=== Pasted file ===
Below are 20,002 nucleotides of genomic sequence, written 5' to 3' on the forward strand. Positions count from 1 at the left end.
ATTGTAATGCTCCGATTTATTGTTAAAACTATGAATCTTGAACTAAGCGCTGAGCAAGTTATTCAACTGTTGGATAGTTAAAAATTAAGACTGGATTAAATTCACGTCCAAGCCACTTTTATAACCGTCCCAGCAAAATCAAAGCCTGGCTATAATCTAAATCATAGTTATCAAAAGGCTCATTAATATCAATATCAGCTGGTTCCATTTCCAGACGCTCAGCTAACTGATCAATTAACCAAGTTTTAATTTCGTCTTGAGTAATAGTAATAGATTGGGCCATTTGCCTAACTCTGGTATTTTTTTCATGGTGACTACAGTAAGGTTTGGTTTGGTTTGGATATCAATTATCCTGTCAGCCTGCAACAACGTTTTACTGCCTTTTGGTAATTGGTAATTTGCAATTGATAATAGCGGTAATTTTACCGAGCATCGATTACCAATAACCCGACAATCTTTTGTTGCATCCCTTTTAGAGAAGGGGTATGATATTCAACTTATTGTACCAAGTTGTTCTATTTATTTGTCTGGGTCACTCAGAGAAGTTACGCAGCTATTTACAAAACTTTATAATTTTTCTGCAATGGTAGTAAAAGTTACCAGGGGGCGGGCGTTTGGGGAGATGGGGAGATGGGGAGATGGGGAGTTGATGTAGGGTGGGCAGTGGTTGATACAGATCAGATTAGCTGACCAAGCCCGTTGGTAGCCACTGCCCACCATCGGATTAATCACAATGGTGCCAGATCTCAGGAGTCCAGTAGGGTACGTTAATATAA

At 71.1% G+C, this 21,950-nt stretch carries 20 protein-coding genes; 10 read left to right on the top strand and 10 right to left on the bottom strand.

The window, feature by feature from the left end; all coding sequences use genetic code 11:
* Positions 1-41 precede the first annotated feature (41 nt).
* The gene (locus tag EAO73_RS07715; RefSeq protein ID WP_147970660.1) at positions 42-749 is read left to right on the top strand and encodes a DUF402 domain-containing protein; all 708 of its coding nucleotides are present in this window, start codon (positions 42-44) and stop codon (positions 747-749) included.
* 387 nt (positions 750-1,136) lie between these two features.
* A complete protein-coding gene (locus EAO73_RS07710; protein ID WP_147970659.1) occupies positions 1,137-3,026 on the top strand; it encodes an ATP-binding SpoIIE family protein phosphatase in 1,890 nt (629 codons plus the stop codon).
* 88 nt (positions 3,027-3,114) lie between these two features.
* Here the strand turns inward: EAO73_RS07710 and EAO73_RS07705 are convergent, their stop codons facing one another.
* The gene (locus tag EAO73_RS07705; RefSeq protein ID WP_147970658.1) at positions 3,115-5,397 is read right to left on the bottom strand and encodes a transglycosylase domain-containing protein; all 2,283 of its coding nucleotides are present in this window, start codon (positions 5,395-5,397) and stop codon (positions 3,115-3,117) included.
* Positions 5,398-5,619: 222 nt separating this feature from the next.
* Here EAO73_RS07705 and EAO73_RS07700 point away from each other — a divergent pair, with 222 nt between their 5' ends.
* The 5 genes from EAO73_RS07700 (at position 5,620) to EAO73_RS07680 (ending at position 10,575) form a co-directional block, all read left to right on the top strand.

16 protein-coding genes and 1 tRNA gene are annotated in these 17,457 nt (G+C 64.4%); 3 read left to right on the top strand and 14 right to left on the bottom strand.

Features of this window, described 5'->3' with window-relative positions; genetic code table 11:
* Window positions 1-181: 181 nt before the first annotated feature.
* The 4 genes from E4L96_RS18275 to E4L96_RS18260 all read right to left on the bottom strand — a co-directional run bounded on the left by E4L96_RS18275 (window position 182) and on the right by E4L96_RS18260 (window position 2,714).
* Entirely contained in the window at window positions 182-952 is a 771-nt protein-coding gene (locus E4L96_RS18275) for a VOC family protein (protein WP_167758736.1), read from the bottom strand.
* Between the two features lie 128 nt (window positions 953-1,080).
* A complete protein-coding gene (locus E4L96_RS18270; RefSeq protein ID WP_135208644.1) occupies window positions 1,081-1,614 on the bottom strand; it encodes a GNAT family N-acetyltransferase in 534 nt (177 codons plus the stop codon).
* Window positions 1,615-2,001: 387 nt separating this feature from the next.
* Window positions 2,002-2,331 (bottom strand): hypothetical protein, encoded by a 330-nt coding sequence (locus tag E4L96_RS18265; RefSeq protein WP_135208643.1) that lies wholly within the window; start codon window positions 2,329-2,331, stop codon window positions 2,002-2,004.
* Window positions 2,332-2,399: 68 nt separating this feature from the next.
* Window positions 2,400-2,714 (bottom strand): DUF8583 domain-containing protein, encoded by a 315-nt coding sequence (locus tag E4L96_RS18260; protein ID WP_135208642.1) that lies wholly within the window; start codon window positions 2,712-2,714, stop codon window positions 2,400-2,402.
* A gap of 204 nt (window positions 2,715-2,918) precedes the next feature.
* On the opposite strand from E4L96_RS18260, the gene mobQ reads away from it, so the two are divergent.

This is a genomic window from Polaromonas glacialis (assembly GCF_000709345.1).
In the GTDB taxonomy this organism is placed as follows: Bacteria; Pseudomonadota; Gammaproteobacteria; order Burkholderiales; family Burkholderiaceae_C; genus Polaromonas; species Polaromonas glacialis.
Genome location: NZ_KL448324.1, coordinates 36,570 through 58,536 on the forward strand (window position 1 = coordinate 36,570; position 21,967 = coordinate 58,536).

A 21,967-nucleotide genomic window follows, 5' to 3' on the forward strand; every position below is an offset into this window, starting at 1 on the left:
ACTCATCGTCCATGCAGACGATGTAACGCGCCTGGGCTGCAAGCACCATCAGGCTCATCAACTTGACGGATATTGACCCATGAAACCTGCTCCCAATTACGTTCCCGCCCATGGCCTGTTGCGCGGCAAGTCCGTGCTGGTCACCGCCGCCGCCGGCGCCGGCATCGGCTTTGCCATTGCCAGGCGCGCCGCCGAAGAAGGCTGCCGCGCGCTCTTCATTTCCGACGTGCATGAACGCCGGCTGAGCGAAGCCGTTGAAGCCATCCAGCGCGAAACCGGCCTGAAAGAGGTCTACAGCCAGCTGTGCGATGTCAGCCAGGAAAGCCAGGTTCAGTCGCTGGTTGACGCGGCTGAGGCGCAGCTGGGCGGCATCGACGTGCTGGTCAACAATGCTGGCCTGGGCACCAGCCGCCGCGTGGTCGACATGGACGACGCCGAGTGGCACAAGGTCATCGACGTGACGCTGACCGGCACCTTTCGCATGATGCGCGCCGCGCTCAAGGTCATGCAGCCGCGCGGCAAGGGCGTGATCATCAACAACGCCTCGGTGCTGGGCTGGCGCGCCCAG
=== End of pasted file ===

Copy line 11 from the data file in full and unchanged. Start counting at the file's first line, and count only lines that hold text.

* The gene (locus tag EAO73_RS07705; RefSeq protein ID WP_147970658.1) at positions 3,115-5,397 is read right to left on the bottom strand and encodes a transglycosylase domain-containing protein; all 2,283 of its coding nucleotides are present in this window, start codon (positions 5,395-5,397) and stop codon (positions 3,115-3,117) included.